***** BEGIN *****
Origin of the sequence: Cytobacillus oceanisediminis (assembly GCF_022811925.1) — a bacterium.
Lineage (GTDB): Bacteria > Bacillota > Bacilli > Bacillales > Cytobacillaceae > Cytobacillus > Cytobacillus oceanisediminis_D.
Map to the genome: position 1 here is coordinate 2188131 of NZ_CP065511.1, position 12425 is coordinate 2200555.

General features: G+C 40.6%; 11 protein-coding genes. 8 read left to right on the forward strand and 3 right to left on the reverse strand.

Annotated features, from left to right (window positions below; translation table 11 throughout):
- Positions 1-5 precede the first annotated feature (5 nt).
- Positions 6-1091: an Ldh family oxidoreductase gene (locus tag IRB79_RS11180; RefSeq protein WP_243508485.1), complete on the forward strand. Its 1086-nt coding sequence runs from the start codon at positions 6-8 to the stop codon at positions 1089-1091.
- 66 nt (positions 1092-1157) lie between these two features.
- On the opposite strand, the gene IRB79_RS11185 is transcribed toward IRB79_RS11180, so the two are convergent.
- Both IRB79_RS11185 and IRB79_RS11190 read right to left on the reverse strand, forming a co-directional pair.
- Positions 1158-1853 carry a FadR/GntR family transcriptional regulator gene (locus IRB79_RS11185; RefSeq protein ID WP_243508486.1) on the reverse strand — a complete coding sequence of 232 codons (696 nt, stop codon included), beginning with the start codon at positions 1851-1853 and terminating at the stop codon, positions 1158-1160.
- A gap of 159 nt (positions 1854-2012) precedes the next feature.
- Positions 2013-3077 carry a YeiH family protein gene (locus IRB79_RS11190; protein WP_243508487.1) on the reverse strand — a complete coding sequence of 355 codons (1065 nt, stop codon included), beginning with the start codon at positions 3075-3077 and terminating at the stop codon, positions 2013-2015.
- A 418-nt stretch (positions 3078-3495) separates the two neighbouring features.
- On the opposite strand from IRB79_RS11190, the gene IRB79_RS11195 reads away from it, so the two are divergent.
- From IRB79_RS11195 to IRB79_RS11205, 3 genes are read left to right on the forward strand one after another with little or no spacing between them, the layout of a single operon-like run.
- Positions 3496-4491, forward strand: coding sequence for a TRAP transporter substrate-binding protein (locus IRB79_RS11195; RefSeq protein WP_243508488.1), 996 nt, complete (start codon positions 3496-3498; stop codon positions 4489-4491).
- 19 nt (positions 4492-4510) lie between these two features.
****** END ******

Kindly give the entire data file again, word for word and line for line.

Origin of the sequence: Cytobacillus oceanisediminis (assembly GCF_022811925.1) — a bacterium.
Lineage (GTDB): Bacteria > Bacillota > Bacilli > Bacillales > Cytobacillaceae > Cytobacillus > Cytobacillus oceanisediminis_D.
Map to the genome: position 1 here is coordinate 2188131 of NZ_CP065511.1, position 12425 is coordinate 2200555.

General features: G+C 40.6%; 11 protein-coding genes. 8 read left to right on the forward strand and 3 right to left on the reverse strand.

Annotated features, from left to right (window positions below; translation table 11 throughout):
- Positions 1-5 precede the first annotated feature (5 nt).
- Positions 6-1091: an Ldh family oxidoreductase gene (locus tag IRB79_RS11180; RefSeq protein WP_243508485.1), complete on the forward strand. Its 1086-nt coding sequence runs from the start codon at positions 6-8 to the stop codon at positions 1089-1091.
- 66 nt (positions 1092-1157) lie between these two features.
- On the opposite strand, the gene IRB79_RS11185 is transcribed toward IRB79_RS11180, so the two are convergent.
- Both IRB79_RS11185 and IRB79_RS11190 read right to left on the reverse strand, forming a co-directional pair.
- Positions 1158-1853 carry a FadR/GntR family transcriptional regulator gene (locus IRB79_RS11185; RefSeq protein ID WP_243508486.1) on the reverse strand — a complete coding sequence of 232 codons (696 nt, stop codon included), beginning with the start codon at positions 1851-1853 and terminating at the stop codon, positions 1158-1160.
- A gap of 159 nt (positions 1854-2012) precedes the next feature.
- Positions 2013-3077 carry a YeiH family protein gene (locus IRB79_RS11190; protein WP_243508487.1) on the reverse strand — a complete coding sequence of 355 codons (1065 nt, stop codon included), beginning with the start codon at positions 3075-3077 and terminating at the stop codon, positions 2013-2015.
- A 418-nt stretch (positions 3078-3495) separates the two neighbouring features.
- On the opposite strand from IRB79_RS11190, the gene IRB79_RS11195 reads away from it, so the two are divergent.
- From IRB79_RS11195 to IRB79_RS11205, 3 genes are read left to right on the forward strand one after another with little or no spacing between them, the layout of a single operon-like run.
- Positions 3496-4491, forward strand: coding sequence for a TRAP transporter substrate-binding protein (locus IRB79_RS11195; RefSeq protein WP_243508488.1), 996 nt, complete (start codon positions 3496-3498; stop codon positions 4489-4491).
- 19 nt (positions 4492-4510) lie between these two features.